Only 39 percent of North Carolina’s third-graders are proficient in reading, according to the last National Report Card. And a recent guide issued by the North Carolina Early Childhood Foundation says the state can do better.
The Pathways to Grade-Level Reading Action Framework provided expectations for systems that serve children and families. Mandy Ableidinger, policy and practice leader with the foundation, said the guide proposes actions to support children’s social and emotional health, early education and regular school attendance.
“The more we can be working together and have our strategies aligned and coordinated and be moving in the same direction, I think the better chance we have of really impacting children’s and families’ lives,” Ableidinger said.
The report included input from service providers about what helps and what gets in the way of improving outcomes for young children and families.
Ableidinger said the Framework also was approached with a racial-equity lens grounded in family and community input. She said the actions ensure that every child will have access to high-quality education and health care.
James E. Ford is a member of the state school board, which has endorsed the plan. He said it is the first of its kind.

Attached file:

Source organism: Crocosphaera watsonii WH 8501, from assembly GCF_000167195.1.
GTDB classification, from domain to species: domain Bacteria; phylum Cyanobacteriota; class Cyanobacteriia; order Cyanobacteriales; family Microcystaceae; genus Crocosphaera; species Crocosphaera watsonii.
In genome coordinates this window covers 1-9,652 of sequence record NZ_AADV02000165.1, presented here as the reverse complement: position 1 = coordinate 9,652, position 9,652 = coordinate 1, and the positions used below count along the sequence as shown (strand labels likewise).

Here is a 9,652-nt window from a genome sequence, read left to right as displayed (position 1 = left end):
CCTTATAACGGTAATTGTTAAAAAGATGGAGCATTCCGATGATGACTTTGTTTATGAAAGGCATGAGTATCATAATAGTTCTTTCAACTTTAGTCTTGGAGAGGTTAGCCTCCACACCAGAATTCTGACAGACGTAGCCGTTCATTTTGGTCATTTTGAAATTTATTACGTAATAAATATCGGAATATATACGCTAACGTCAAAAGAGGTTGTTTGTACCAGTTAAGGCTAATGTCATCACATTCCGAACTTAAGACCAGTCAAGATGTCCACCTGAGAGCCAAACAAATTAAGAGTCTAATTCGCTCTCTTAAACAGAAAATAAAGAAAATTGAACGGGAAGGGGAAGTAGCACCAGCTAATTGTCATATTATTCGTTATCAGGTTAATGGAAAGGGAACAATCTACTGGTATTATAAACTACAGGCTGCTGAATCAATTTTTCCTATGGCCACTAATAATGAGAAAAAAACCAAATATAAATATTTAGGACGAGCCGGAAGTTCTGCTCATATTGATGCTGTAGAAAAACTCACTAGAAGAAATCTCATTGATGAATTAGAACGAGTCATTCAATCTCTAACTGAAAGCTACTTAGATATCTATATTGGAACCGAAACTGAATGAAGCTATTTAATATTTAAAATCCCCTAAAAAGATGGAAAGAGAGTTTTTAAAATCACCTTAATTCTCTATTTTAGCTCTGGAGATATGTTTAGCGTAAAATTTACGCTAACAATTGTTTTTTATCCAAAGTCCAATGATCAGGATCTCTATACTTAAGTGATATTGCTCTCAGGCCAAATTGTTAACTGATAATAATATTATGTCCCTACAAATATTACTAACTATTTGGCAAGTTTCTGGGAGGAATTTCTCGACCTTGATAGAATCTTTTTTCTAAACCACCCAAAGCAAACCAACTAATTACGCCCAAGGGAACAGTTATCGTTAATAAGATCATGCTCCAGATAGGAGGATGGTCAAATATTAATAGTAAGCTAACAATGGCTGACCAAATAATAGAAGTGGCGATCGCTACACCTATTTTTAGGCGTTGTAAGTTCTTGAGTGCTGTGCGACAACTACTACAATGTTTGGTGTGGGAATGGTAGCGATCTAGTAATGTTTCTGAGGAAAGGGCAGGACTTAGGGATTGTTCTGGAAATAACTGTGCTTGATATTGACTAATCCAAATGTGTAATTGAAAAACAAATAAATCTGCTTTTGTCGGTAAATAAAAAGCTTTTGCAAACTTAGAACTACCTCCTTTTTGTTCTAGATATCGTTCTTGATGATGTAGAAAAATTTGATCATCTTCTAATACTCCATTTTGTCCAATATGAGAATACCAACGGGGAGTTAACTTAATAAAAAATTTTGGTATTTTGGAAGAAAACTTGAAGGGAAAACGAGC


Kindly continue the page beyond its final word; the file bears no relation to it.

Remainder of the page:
“From prognosis to prescription, race was always at the forefront, talking about why children often are not on grade level, why they often don’t perform well in reading,” Ford said. “And the things that were endorsed as strategies, there was a consciousness about why equity needs to be a focal point.”
The report showed 52 percent of white children meeting the benchmark, compared with 22 percent of black and Latino children.
Ableidinger said she wasn’t surprised by support for the framework. A 2018 bipartisan poll showed the vast majority of North Carolina voters across geographic and party lines said they supported major state investments in early child development.
Terry Stoops is vice president for research at the John Locke Foundation, a North Carolina-based conservative think tank that has been a part of the process since its beginning three years ago.
“This was an effort to look at the different systems that are in place that could help with early learning,” Stoops said; “not just the government programs and the government systems, but how the family and the community can come together and leverage their resources for the benefit of our most vulnerable children.”
State partners have endorsed the framework, and the North Carolina Early Childhood Foundation is calling on others to adopt it. For more information visit www.buildthefoundation.org.